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Commentary: Beyond 'The Warmingtons' towards a brighter future in Jamaica
Published on January 22, 2014 Email To Friend    Print Version

By Juleus Ghunta

Member of Parliament for South West St Catherine, Mr Everald Warmington -- the Jamaica Labour Party’s version of Squealer in George Orwell’s Animal Farm -- has charged that all Jamaicans are equal, but voters, particularly JLP voters, are more equal than others.

juleus_ghunta3.jpg
Juleus Ghunta is a youth motivational speaker, dreamrighter and poet. He is the creator of the D.R.E.A.M.R.I.G.H.T concept. Ghunta has delivered moving presentations at numerous organisations in Jamaica, across the Caribbean and in Africa. In 2013 Ghunta received the Prime Minister’s National Youth Award for Excellence for his work as a youth advocate. Ghunta’s poems have appeared or are forthcoming in Bim: Arts for the 21st Century (Barbados), Bookends (Sunday Observer) and Poetry Pacific (Canada). Email feedback to juleusghunta@gmail.com
Those who “don’t vote”, he squealed, “don’t count”. But aren’t compulsory voting and disenfranchisement threads from the same cloth? This seems apparent. What local suffragists fought for, and won in 1944, was less about the right to vote, and more about the right to choose.

In an address to parliament in 1969, Michael Manley stated that “…democracy is the means of organising within a society the right of dissent…” Low voter turn-out does not necessarily translate to political apathy, as some commentators have claimed.

Many citizens abstain from voting, because Jamaican politicians are, largely, chips off Mr Warmington’s block.

Dissenters who refuse to vote, in my view, are more ‘patriotic’ than party loyalists who persist in resigning their franchise, conscience, and ‘critical faculties’ to swinish and acquisitive legislators.

Those who vote on account of party loyalty are more politically apathetic than those who don’t vote on account of principle. Indeed, in such matters, we should be men first, and subjects afterward.

But even more urgent than twiddling with Mr Warmington’s blinkered view are discussions on matters of appropriation; the messiah complex; civic humanism, and the nature of true democracy.

There are basal flaws in a political culture which gives audience, credence and prominence to leaders who are so glaringly undemocratic and unpatriotic. Mr Warmington is first and foremost a ‘JLP man’ who oftentimes disparagingly and childishly refers to the PNP as ‘the other party’.

The exuberant cheers from Mr Warmington’s caged audience exposed far more exigent crises than those italicised in his speech and subsequent calls for compulsory voting.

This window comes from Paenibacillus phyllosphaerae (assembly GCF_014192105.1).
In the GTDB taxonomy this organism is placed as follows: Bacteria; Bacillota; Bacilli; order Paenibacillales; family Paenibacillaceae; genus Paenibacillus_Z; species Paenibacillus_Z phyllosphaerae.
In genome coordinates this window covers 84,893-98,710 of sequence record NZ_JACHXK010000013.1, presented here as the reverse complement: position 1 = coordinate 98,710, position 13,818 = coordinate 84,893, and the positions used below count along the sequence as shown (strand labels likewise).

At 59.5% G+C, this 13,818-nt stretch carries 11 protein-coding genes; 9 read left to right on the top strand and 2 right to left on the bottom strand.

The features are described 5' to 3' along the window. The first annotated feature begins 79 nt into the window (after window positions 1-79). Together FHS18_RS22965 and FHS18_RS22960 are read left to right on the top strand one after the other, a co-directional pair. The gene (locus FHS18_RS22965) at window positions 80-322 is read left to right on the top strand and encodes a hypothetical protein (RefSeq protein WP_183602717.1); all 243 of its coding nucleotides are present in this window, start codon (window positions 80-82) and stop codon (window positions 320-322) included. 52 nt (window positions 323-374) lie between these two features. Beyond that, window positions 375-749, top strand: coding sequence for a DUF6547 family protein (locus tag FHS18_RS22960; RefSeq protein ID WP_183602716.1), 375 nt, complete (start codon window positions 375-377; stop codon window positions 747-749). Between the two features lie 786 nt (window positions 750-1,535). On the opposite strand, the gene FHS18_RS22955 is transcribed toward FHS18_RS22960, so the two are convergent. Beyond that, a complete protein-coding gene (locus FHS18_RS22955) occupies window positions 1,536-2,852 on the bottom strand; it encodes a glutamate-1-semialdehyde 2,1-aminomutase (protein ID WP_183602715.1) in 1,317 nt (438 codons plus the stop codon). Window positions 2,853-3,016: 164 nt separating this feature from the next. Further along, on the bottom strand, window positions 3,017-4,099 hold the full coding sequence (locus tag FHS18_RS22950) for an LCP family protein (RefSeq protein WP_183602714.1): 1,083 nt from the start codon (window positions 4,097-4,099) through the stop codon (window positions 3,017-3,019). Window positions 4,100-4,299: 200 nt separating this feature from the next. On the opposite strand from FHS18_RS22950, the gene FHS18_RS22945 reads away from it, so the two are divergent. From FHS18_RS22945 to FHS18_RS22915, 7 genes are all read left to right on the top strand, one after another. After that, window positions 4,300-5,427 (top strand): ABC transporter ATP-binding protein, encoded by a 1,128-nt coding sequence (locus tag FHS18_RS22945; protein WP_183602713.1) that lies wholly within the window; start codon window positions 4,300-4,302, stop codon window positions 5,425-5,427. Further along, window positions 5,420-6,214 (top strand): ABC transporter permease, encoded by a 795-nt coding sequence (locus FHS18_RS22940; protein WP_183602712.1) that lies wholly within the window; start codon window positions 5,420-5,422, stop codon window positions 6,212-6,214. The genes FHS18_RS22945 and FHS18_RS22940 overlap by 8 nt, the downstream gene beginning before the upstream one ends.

How do we wrestle from the iron grip of politicians, for instance, the decrepit minds of a desperate majority?

How do we inspire our people to denounce the messiah complex: the illusion that we can save ourselves by simply changing the man on top?

How do we upend our unholy grail of ‘garrisocratic’ governance, and create a functional democracy in Jamaica?

Functional democracies afford their people: opportunities to succeed; protection under the constitution; safety and security; fair and efficient treatment before the courts; human rights, and well-structured public institutions guided by ‘best practices’ in Systems Thinking.

The Jamaican system of governance is our own unique ‘garrisocracy’, which facilitates the dumbing-down, dependency, landlessness, joblessness, and extrajudicial killings of its proletarian class.

To MPs like Mr Warmington and Mr Roger Clarke, the masses who constitute this ‘garrisocratic order’, are gullible, exploitable, and disposable. After fifty years of political independence, our ‘national’ elections are still not ‘free’, nor are they ‘fair’.

The virtues of civic humanism call for an end to systems that centralise power into the hands of these MPs, and similar grasping commercial and social interests.

These virtues command acts of civil disobedience from those esteemed as productive and patriotic citizens. We must confront The Warmingtons until their ‘brand’ of politics is rendered obsolete.

In the democracy I envision, charges like Mr Warmington’s would be few to nonexistent, for there would be strict consequences for politicians who are foolish enough to so insult a confident, well-informed and empowered citizenry.

Jamaica is not that country yet, but you and I must take every conceivable step to secure our promised equitable, just and civil future.
 
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